Test: create an A/B test with UTM tracking to find out which type of image post does best on Facebook and Twitter. Is it a quote from the article or an image with the title of the blog post?
We know that visual content is the primary driver of engagement on both Facebook and Twitter based on this analysis by Simply Measured.
You’re going to test two types of images to see which one performs best — a quote image and a photo image.
Choose one of your popular blog posts that you’d like to drive some new traffic to (I recommend using a post with a strong call to action to subscribe in exchange for your lead magnet).
I’m testing this blog post.
Select two images from the post that you’ll use on Facebook and Twitter. If the post doesn’t have images, create two images. Here’s an example from one of my blog posts:
For the A/B test, we’re testing images, so you’ll want to create a headline for the image that you’ll use on both Facebook and Twitter.
Use CoSchedule’s Headline Analyzer to craft a strong headline. Keep it under 120 characters.
Based on the results of the analysis, I’m using this headline for my images:
13 Ways to Reach More People with Your Valuable Message
Next, create the UTM tracking URL that you’ll use in your posts. You can start by installing the UTMftw Chrome extension or you can go directly to the web page.
Paste the URL of your blog post into the first field (base URL). You’ll be creating four tracking URLs for the blog post – 2 for Facebook and 2 for Twitter (1 for each image post you’re testing).
Create the first tracking URL as you see in the example below. Copy and paste the long URL and the shortened URL to a spreadsheet or notepad. You’ll need these when you create the posts.
Then, change the Campaign to image 2 AB test. Copy the new links and save them. Next, change the Source field to Twitter and repeat, using image 1 AB test and image 2 AB test in the Campaign fields.
This takes two minutes max with swapping out the variables and copying the links. You should have four unique URLs now — two each for Facebook and Twitter with two different campaigns.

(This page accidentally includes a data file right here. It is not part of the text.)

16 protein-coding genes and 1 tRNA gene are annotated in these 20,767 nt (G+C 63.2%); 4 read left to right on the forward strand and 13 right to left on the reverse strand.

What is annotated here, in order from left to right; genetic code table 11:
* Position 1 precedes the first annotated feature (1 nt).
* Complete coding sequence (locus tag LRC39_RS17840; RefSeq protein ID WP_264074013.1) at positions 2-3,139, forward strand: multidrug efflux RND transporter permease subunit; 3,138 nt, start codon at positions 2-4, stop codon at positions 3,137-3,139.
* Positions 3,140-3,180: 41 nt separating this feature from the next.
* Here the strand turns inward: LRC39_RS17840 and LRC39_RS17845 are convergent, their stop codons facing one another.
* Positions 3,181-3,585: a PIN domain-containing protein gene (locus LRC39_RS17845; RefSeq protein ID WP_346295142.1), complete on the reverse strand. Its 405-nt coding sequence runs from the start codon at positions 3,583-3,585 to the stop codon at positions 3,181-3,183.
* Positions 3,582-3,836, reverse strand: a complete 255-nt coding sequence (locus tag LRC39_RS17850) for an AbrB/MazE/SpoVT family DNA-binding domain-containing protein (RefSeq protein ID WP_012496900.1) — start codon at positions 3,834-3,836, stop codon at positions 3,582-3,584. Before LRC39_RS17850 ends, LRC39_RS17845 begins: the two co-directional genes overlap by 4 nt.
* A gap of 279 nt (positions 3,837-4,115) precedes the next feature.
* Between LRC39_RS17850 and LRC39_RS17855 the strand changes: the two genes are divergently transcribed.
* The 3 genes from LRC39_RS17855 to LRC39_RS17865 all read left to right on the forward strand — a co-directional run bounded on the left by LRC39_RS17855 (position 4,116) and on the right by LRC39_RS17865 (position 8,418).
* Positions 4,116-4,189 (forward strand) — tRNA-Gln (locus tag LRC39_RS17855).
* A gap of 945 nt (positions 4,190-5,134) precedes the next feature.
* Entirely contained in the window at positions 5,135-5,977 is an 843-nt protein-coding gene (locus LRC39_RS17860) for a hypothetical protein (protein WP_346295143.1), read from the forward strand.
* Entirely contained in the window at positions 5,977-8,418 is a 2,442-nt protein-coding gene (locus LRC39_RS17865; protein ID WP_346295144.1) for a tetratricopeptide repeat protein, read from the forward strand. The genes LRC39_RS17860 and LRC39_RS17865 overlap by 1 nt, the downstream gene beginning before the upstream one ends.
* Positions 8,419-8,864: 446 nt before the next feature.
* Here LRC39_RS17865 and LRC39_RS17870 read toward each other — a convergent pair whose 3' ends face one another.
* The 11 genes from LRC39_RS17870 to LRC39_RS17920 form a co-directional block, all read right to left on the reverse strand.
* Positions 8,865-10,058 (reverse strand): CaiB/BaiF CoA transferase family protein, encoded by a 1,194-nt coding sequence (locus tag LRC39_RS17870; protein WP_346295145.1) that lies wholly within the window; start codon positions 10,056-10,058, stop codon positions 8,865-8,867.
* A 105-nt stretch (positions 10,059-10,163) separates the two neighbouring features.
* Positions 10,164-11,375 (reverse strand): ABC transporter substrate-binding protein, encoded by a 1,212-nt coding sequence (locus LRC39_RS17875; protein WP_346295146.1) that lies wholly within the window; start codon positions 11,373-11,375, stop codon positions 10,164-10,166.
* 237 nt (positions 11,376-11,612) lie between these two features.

Now it’s time to set up the test. Remember, for the A/B test you’re using the same headline on two different images. Let’s start with Facebook.
Check Insights for your posts to see when your audience is online. For me, the top times are 9:00am PT and 2:00pm PT, so for the purposes of this test, that’s when I’ll schedule my images.
Schedule your twitter posts.
To make it simple, I’ll post the images at the same time on Twitter. Determining best times to post on each platform are tests for another time!
You can find the best times to post on your Twitter account using a tool like Tweriod.
NOTE: When you schedule your posts, remember to include the correct UTM tracking URL for each image on each social network.
Are you still with me?
Review your data
Once you schedule your posts on Facebook and Twitter and they’ve been published, wait a few hours before you check your stats.
Currently, testing reveals that a Facebook page post has a lifespan of about two hours in the news feed.
The lifespan of a tweet is much, much shorter. I’ve seen data stating the lifespan is anywhere from a few minutes up to an hour or so. But, the data I found is not recent. There are so many variables, so it’s difficult to predict how much visibility any given tweet will get.
For this test, give each post a few hours before you gather your numbers.
Since we’re testing what type of image does better to promote your blog post, the numbers you want to look at include —
- Post clicks and shares on Facebook.
- Retweets and link clicks on Twitter.
Then, log in to your Google Analytics account to discover the image and platform that sent the most traffic to your site. This is where the UTM tracking code comes in.
[Since I don’t have my test data yet, this is an example of what you’ll look for based on a recent blog post]
To find the data for the page you’re testing:
- Click on Behavior
- Click on Site Content
- Click on Landing Pages — find the page you want to review and click the link for the page
- On the More dropdown — click on Acquisition, then select campaign
- For Secondary Dimension — click on Acquisition, then select Source/Medium
You’ll end up with a report showing you which campaigns and sources generated traffic to your blog post.
When you test your social media content — you’ll get real, actionable data you can use to make better decisions about where and how you spend your time on social media.
You’ll learn what kind of content resonates with your audience, which means better engagement and reach. You’ll learn what works and what doesn’t — based on facts.
No more going by your gut or intuition!
Now you’re all set to create your first test. Follow the steps above and report back here in the comments to let me know what you learned!
Good luck and happy testing!
This post was originally published on PostPlanner.com